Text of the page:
It’s time for Island Moving Co.’s biennial Open for Dancing festival, which offers five days of site-specific dances across Newport’s historic landscapes. The event features new work by choreographers Mary Scott, Thom Dancy, and Teresa Fellion, in addition to improvised performances by the Festival’s Phantom Limb.
— Merli V. Guerra
World Music and Roots
Rhythm and Roots
Sept. 1 – 3
Ninigret Park, Charlestown, RI
The region’s preeminent celebration of Cajun, zydeco, and anything North American roots-related celebrates its 20th anniversary. This year each of the festival’s three stages is expanding its programming. Among the riches on display: music from recent Arts Fuse interview subjects The Revelers and Los Texmaniacs. Both groups will be performing multiple sets as well as participating in workshops. The headliners include Roseanne Cash, who is making some of the most personal and effective music of her career, the always fun Mavericks, and the unique pairing of Prince Edward Island’s Ten Strings and A Goatskin with Leonard Podolak of Winnipeg’s Duhks.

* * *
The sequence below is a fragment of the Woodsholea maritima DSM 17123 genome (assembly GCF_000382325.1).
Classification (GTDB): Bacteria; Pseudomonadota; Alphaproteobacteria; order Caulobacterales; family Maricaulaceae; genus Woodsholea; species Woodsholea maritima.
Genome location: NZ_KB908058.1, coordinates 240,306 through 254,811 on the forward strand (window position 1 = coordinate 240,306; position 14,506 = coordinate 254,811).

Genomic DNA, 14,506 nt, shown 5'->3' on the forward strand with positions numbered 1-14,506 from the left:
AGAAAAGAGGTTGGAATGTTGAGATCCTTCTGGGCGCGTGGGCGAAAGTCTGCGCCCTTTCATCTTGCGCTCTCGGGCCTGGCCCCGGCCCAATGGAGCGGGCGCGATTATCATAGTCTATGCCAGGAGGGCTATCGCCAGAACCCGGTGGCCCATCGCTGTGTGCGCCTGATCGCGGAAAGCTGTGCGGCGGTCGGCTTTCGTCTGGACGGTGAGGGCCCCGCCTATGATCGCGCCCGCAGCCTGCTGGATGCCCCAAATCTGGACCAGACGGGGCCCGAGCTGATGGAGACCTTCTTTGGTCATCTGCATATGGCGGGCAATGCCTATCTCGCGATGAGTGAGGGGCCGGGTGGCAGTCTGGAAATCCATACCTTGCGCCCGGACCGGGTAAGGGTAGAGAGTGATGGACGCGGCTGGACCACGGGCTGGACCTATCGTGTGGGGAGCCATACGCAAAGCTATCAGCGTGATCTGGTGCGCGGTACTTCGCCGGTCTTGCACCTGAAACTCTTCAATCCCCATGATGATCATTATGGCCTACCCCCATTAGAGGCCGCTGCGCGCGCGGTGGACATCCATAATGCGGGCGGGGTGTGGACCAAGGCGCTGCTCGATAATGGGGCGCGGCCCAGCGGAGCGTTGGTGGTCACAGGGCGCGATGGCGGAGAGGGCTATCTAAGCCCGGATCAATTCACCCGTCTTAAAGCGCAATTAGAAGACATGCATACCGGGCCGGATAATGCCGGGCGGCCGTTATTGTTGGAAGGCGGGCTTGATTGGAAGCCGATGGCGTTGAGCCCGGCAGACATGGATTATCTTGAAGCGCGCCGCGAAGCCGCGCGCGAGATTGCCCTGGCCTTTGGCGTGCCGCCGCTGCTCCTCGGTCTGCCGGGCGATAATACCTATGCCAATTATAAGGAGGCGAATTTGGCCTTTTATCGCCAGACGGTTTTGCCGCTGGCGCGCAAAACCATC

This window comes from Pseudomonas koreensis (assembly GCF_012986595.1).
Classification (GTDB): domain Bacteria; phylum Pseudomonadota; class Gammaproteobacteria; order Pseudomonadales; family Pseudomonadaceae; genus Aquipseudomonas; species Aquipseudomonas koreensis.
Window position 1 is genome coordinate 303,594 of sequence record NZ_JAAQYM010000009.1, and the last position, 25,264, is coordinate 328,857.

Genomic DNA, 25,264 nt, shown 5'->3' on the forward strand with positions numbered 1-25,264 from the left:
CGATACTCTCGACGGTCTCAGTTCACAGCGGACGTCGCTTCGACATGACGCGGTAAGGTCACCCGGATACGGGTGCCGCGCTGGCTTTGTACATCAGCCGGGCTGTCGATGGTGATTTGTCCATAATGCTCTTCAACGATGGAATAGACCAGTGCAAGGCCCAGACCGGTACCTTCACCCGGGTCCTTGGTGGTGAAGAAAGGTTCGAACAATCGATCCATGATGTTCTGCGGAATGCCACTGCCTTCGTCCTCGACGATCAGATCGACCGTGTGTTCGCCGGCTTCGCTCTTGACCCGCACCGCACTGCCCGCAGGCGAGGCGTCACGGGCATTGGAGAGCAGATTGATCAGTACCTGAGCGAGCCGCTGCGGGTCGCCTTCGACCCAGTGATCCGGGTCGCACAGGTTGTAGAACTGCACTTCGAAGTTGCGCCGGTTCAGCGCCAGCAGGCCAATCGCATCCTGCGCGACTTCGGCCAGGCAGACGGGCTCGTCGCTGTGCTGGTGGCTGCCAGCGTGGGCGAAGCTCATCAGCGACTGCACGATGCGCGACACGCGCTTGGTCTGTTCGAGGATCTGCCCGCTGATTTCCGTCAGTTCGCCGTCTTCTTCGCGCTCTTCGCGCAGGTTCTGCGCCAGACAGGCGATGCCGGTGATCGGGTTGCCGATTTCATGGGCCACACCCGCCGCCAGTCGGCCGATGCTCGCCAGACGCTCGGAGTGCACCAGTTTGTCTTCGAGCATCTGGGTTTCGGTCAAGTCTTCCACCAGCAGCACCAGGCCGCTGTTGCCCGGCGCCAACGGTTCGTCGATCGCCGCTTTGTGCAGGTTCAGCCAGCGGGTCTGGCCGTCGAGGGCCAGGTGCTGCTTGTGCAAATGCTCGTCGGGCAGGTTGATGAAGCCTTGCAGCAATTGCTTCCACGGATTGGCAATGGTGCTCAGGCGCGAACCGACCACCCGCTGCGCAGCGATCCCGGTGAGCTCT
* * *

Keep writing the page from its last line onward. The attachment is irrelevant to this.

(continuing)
Long one of Boston’s most valuable musical performers, Brian Carpenter, with the assistance of The Confessions, has recently been showing off his mastery of what could be called American gothic songwriting. This inspired double bill also features another introspective virtuoso, Eszter Balint who, besides being a violinist and songwriter, also has a long list of acting credits, from Stranger to Paradise to Louie.
The splendidly eclectic Journeys in Sound series is kicking off its fall season with a pairing of the multi-ethnic folk improvisers Night Tree and, another open-eared troubadour, fiddler and composer Christine Hedden.
— Noah Schaffer
Out of the Mouths of Babes written and directed by Israel Horowitz. Staged by Gloucester Stage, 267 Main Street, Gloucester, MA, through September 2.
The New England premiere of a new comedy by Israel Horowitz: “Four women arrive in Paris for the funeral of the 100-year-old man who loved each of them–at times variously, at times simultaneously. For 24 hours they share his apartment, delicious secrets, and a dead cat.” Paula Plum stars. The script is currently en route to its premiere in London’s West End. (There will be a live cat onstage in this production.) Arts Fuse review
Burn All Night, Book and Lyrics by Andy Mientus. Music by Van Hughes, Nick LaGrasta, and Brett Moses. Choreography by Sam Pinkleton. Directed by Jenny Koons. Staged by the American Repertory Theater at the Loeb Drama Center, through September 8.